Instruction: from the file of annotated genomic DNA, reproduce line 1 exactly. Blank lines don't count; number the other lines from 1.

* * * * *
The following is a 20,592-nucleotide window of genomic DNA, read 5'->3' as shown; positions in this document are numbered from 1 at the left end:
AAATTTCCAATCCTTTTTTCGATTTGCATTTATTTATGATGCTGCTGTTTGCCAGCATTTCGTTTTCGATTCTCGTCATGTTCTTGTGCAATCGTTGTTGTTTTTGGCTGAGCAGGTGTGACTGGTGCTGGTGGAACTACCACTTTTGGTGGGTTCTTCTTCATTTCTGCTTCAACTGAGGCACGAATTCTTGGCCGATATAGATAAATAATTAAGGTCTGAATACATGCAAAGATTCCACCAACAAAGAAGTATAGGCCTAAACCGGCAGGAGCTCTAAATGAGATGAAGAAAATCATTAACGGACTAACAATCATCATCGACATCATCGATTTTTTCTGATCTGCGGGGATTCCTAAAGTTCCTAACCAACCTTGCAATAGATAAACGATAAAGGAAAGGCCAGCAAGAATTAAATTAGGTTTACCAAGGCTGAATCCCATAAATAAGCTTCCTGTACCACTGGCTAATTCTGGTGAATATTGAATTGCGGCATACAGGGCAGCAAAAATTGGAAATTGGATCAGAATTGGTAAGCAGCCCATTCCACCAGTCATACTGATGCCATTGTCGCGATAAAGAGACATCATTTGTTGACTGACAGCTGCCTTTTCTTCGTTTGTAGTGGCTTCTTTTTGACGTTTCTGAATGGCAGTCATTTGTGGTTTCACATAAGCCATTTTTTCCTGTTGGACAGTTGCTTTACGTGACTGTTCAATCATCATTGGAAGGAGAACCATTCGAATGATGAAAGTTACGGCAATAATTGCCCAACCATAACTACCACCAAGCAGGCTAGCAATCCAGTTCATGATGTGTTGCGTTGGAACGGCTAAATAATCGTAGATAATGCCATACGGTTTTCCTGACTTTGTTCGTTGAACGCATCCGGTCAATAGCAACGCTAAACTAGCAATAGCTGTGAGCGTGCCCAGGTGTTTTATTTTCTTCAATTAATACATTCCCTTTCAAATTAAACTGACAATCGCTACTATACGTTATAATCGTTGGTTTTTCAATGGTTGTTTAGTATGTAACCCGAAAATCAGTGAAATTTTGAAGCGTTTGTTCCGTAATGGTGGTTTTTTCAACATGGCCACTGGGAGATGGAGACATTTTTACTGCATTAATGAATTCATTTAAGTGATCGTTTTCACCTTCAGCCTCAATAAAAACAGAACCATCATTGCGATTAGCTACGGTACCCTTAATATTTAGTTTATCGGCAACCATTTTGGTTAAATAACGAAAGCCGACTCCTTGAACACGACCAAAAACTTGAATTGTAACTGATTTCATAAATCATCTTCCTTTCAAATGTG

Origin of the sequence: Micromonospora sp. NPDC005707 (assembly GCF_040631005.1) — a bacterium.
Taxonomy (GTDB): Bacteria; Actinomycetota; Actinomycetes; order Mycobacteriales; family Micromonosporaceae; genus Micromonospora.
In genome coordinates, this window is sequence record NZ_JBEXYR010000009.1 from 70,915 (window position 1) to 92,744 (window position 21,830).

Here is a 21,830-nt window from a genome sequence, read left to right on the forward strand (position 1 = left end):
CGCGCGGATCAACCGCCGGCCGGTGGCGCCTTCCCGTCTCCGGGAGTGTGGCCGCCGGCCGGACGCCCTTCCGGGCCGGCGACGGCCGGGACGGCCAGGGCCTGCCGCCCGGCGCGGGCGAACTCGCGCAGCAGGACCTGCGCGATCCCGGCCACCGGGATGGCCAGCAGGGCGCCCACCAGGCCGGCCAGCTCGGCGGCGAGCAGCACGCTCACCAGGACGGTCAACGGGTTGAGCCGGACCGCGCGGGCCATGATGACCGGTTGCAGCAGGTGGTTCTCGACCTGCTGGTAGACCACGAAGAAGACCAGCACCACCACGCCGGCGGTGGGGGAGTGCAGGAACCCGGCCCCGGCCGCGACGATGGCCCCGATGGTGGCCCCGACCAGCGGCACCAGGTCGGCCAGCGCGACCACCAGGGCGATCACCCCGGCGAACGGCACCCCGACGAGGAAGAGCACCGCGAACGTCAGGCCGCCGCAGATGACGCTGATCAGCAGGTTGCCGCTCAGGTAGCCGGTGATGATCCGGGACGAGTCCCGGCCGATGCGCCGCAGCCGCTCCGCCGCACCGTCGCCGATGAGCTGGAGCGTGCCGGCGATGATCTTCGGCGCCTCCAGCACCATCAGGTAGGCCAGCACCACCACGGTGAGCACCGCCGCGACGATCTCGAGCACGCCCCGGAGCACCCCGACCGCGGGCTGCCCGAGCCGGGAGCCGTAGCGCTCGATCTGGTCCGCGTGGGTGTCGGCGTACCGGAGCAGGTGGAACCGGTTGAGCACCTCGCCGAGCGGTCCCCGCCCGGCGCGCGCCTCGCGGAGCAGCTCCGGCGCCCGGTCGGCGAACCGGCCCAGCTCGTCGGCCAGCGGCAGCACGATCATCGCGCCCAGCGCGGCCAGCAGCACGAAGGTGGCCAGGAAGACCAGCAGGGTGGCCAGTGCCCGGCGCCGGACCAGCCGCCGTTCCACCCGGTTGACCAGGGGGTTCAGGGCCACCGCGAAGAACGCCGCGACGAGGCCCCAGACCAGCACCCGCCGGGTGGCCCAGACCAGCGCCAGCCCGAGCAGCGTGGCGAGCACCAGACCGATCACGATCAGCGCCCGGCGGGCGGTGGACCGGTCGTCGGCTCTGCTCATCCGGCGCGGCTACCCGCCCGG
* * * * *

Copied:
The following is a 20,592-nucleotide window of genomic DNA, read 5'->3' as shown; positions in this document are numbered from 1 at the left end: